Even as President Donald Trump spends his time promising rural Americans that closing the digital divide is a top priority, his agencies are taking steps that will only make that goal harder to achieve.
The Federal Communications Commission is currently considering a rule change that would alter how it doles out licenses for wireless spectrum. These changes would make it easier and more affordable for Big Telecom to scoop up licenses, while making it almost impossible for small, local wireless ISPs to compete.
The Citizens Broadband Radio Service (CBRS) spectrum is the rather earnest name for a chunk of spectrum that the federal government licenses out to businesses. It covers 3550-3700 MHz, which is considered a “midband” spectrum. It can get complicated, but it helps to think of it how radio channels work: There are specific channels that can be used to broadcast, and companies buy the license to broadcast over that particular channel.
The FCC will be auctioning off licenses for the CBRS, and many local wireless ISPs—internet service providers that use wireless signal, rather than cables, to connect customers to the internet—have been hoping to buy licenses to make it easier to reach their most remote customers.
“The vast majority of wireless ISPs are using unlicensed 5Ghz spectrum to connect the customer to their tower,” said Jimmy Carr, the policy committee chair for the Wireless Internet Service Provider Association (WISPA), a trade group representing wireless ISP companies. “5Ghz spectrum is great, you can pack a lot of data on it, but the problem is that it requires a true line of sight between the customer’s home and the tower. Any trees, any hills in the way and you can’t connect the customer.”
With midband spectrum, like CBRS, however, line of sight isn’t a problem. And because it’s licensed spectrum, wireless ISPs would be able to broadcast at a higher power.
The CBRS spectrum was designed for Navy radar, and when it was opened up for auction, the traditional model favored Big Telecom cell phone service providers. That’s because the spectrum would be auctioned off in pieces that were too big for smaller companies to afford—and covered more area than they needed to serve their customers.
“Say you’re a community college and you want to set up a secure LTE network on a licensed spectrum,” Carr told me. “In the past, you couldn’t do that, because you’d have to buy a third of the state’s spectrum in a license, when you only planned to use a small portion of that.”
But in 2015, under the Obama administration, the FCC changed the rules for how the CBRS spectrum would be divvied up, allowing companies to bid on the spectrum for a much smaller area of land.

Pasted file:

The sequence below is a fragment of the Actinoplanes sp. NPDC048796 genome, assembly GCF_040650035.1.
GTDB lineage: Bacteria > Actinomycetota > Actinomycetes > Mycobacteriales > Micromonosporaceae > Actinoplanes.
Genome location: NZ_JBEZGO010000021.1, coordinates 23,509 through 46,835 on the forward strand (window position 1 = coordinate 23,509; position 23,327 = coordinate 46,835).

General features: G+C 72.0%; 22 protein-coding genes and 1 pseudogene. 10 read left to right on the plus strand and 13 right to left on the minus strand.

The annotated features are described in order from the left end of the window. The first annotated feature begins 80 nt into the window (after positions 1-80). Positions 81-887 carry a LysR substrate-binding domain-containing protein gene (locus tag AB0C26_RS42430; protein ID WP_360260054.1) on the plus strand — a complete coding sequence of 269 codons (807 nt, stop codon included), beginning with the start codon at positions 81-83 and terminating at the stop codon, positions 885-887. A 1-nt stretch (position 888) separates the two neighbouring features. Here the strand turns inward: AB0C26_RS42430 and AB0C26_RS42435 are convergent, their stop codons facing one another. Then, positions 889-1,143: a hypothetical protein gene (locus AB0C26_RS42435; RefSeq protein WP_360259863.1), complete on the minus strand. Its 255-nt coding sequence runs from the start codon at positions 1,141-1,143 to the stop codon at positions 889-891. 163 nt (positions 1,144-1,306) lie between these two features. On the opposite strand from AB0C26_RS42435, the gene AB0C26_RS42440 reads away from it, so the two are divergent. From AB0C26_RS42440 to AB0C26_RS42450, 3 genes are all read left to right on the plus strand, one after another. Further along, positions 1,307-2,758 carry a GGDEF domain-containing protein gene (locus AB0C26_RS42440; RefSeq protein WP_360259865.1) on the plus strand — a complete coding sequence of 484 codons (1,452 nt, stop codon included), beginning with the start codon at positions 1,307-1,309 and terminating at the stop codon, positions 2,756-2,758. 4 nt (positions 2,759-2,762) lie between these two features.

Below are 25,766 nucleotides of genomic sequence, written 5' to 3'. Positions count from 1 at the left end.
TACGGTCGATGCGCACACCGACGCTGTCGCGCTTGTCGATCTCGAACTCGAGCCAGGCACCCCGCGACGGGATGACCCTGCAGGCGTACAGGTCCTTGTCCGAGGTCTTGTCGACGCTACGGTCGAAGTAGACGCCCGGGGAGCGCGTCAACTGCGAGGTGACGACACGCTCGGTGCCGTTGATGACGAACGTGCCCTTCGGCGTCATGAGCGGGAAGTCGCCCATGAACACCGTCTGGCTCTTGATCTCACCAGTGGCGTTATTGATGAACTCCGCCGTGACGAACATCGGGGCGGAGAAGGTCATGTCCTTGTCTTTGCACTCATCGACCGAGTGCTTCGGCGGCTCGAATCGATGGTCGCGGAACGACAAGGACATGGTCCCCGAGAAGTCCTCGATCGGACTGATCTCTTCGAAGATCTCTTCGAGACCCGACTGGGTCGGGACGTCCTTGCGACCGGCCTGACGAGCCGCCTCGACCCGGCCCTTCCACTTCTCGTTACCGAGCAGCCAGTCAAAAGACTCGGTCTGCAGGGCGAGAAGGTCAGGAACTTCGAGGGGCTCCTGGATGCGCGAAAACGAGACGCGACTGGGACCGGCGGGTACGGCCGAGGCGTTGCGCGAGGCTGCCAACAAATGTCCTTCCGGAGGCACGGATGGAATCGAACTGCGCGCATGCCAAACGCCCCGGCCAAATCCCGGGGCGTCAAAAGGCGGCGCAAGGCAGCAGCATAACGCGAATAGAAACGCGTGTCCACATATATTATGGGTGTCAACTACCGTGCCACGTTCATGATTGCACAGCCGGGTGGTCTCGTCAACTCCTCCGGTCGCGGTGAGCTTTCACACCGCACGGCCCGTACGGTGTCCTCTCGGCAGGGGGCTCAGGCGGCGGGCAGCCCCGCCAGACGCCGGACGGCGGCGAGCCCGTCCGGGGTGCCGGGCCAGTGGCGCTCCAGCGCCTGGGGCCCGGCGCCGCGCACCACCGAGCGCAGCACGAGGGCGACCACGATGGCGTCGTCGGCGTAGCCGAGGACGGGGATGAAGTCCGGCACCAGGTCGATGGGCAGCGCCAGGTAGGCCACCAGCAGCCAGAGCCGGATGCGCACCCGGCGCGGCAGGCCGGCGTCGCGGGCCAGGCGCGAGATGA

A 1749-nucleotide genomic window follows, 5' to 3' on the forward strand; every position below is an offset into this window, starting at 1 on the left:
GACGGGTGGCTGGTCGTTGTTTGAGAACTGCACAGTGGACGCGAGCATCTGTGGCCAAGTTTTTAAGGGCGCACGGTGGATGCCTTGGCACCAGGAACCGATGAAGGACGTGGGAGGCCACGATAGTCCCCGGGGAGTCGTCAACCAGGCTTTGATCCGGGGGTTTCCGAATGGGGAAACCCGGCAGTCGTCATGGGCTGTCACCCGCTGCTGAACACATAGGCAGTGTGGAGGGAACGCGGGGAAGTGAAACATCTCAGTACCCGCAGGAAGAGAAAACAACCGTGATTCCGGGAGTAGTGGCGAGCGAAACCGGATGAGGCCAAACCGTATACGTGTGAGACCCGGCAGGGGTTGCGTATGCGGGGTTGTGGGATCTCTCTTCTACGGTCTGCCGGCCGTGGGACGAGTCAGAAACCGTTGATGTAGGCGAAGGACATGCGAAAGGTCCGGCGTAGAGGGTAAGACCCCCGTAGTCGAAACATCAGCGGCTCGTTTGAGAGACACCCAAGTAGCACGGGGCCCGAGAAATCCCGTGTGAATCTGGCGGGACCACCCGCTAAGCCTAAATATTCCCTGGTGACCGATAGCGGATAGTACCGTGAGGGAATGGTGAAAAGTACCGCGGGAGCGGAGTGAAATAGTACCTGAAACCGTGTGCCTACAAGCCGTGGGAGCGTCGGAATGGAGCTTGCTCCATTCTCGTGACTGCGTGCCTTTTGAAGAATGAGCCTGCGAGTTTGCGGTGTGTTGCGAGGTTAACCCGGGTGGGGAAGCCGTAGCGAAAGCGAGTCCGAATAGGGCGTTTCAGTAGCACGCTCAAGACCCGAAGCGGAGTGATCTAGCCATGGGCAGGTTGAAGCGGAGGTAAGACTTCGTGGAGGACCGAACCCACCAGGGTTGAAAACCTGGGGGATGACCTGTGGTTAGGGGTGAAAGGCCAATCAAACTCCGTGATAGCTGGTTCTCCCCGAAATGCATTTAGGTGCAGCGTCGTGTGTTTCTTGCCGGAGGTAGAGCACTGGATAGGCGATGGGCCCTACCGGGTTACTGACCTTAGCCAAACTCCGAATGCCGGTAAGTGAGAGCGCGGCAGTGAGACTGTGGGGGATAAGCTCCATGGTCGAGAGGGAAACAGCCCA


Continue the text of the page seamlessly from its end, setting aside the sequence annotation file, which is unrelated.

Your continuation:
Just as these changes were being finalized this past fall, Trump’s FCC proposed going back to the old method. This would work out well for Big Telecom, which would want larger swaths of coverage anyway, and would have the added bonus of being able to price out smaller competitors (because the larger areas of coverage will inherently cost more.)
So why is the FCC even considering this? According to the agency’s proposal, because T-Mobile and CTIA, a trade group that represents all major cell phone providers, “ask[ed] the Commission to reexamine several of the […] licensing rules.” Oh, also, it seems like doing smaller sized lots would be too much work.
“Licensing on a census tract-basis—which could result in over 500,000 [licenses]—will be challenging for Administrators, the Commission, and licensees to manage, and will create unnecessary interference risks due to the large number of border areas that will need to be managed and maintained,” the proposal reads.
Motherboard reached out to the FCC for comment but have not yet received a response.
The FCC is also considering other rule changes that would make it even more difficult for small ISPs to participate in the auction, such as extending the minimum license term from three years to 10. It’s a bit like a landlord requiring a business to sign a 25-year lease, which is obviously risky and expensive for mom-and-pop shops, but standard for chain stores and restaurants.
Wireless internet is far from a panacea for the digital divide. It’s not as strong or reliable as fiber to the home, and it’s worth noting that WISPA was in favor of the FCC’s decision to repeal net neutrality. But many community internet efforts have had success using wireless technology to bridge some of the gaps, and the CBRS spectrum promised to be a great opportunity for more groups to find space to send a signal. Wireless is one tool that can be used to help bridge the digital divide.
But if these rule changes go through (they’re still open for public comment until the end of January), it will be one less path to expanding rural internet, and one more win for Big Telecom.